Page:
Is it a black thing?… Is it a woman thing? Or is it just me? Part 2

Image 29-09-2019 at 14.27

In part 1 of ‘Is it a black thing?… Is it a woman thing? Or is it just me?my girl Paula looked into an incident where she was ignored (at a professional event by a salesperson) which had her questioning if her race (black) and gender (woman) had an impact on the incident.

Unfortunately, I experienced a somewhat similar incident recently, which had me questioning what effect, if any, my identity as a black women had to play on the situation.

I’ll start from the beginning. My mum had sent me on a couple of errands for her upcoming trip to Nigeria….. (lucky me)! Anyway whilst getting the items for her never-ending shopping list, I decided to use the opportunity to get myself a couple of new blouses well in advance for my new job starting later in the month – I really felt so organised! But alas, my organisation didn’t quite go as smoothly as I’d hoped.

This particular store that I went into (I won’t be petty and name and shame) did not have changing rooms?! So I decided to buy the three blouses I had in mind, try them on in a different store which did provide changing rooms and if any didn’t look right I’d return them. Simple right? Well……

I walked into the next store and headed into the changing rooms. After trying on three of the blouses, I decided I wanted two out of the three as the third didn’t fit right. I confidently walked back into the original store with my receipt and explained that I’d like to return one of the blouses as it didn’t fit well.

The salesperson seemed ‘confused’ and asked me what I meant. I repeated slowly that I wanted to return one of the tops (thinking in my head how difficult can it be?) and emphasized that I had my receipt.

She then asked if I had the other blouses I’d bought on me. I wondered why she was asking this and needed to see the blouses, but complied. I opened my bag and showed her the other two blouses. At this point, I asked if there was a problem? To which she responded, that the blouse I was asking to return didn’t ‘match’ any of the three codes of the items on my receipt. I explained that couldn’t be possible, I’d bought the blouses in the store less than half an hour ago – the price of the blouse I was asking to return matched the price of one of the items on the receipt.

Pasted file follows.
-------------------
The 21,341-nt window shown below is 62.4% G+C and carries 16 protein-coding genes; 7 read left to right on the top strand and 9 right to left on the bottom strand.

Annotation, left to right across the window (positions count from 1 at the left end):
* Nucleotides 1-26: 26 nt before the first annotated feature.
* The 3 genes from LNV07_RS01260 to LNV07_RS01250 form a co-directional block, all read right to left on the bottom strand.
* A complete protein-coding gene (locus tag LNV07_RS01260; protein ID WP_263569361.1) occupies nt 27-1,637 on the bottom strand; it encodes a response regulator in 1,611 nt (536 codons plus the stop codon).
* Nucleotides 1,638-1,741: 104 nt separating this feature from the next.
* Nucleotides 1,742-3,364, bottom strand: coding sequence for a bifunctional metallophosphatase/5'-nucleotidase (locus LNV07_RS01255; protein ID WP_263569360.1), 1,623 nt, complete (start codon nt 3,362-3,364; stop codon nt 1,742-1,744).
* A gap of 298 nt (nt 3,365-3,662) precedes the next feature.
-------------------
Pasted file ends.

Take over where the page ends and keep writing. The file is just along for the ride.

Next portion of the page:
She claimed that she couldn’t verify that as the blouse didn’t have a price tag, I told her there were plenty of the exact same blouse on the shop floor which had a price tag on and would clearly prove the price matched. She asked if I would mind finding the blouse on the shop floor to prove this. I responded that I would mind actually, if she wanted to verify the price she could retrieve the blouse herself. Alternatively, I suggested she had a look at the store CCTCV which would show I’d bought the blouse just less than half an hour ago or ask to speak to her colleague who had literally just served me, less than half an hour ago.

She had no response to this and continued to gaze at the receipt in ‘confusion’ whilst explaining she couldn’t go through with my refund if the codes didn’t match. I was baffled, and wondered why she was so suspicious of me. Then it crept into my mind, am I not credible in her eyes because I’m a black woman? Am I suspicious to her because I’m a black woman?

Well there’s no way to prove if that’s the case or not, and I’m not one to blame everything on race – also I refuse to allow being a black woman to become a negative, because I personally love being a black woman.

My patience was really running thin and I had to get things summed up as she was wasting my time, I asked ‘can you please process this refund, I have a receipt and don’t understand what the issue is?’ Lo and behold, the refund was processed after the back and forth, she apologised for the ‘mix up’ and she giggled nervously that she’d found the matching code. Hmmmm, side eye, eye roll, sighhhhh.

Keep your head high and remember that whilst we can’t definitively prove a situation is impacted by our race and/or gender, your gut feeling is not something to ignore.

Is it a black thing? Is it a woman thing? These are questions without a certain answer, but what is certain is that it’s not a personal thing, so never take it to heart. Brush it off and use these unfortunate situations as drive to continue being the best you!

Lola I

One thought on “Is it a black thing?… Is it a woman thing? Or is it just me? Part 2

  1. Pingback: Racism in the workplace is alive and kicking

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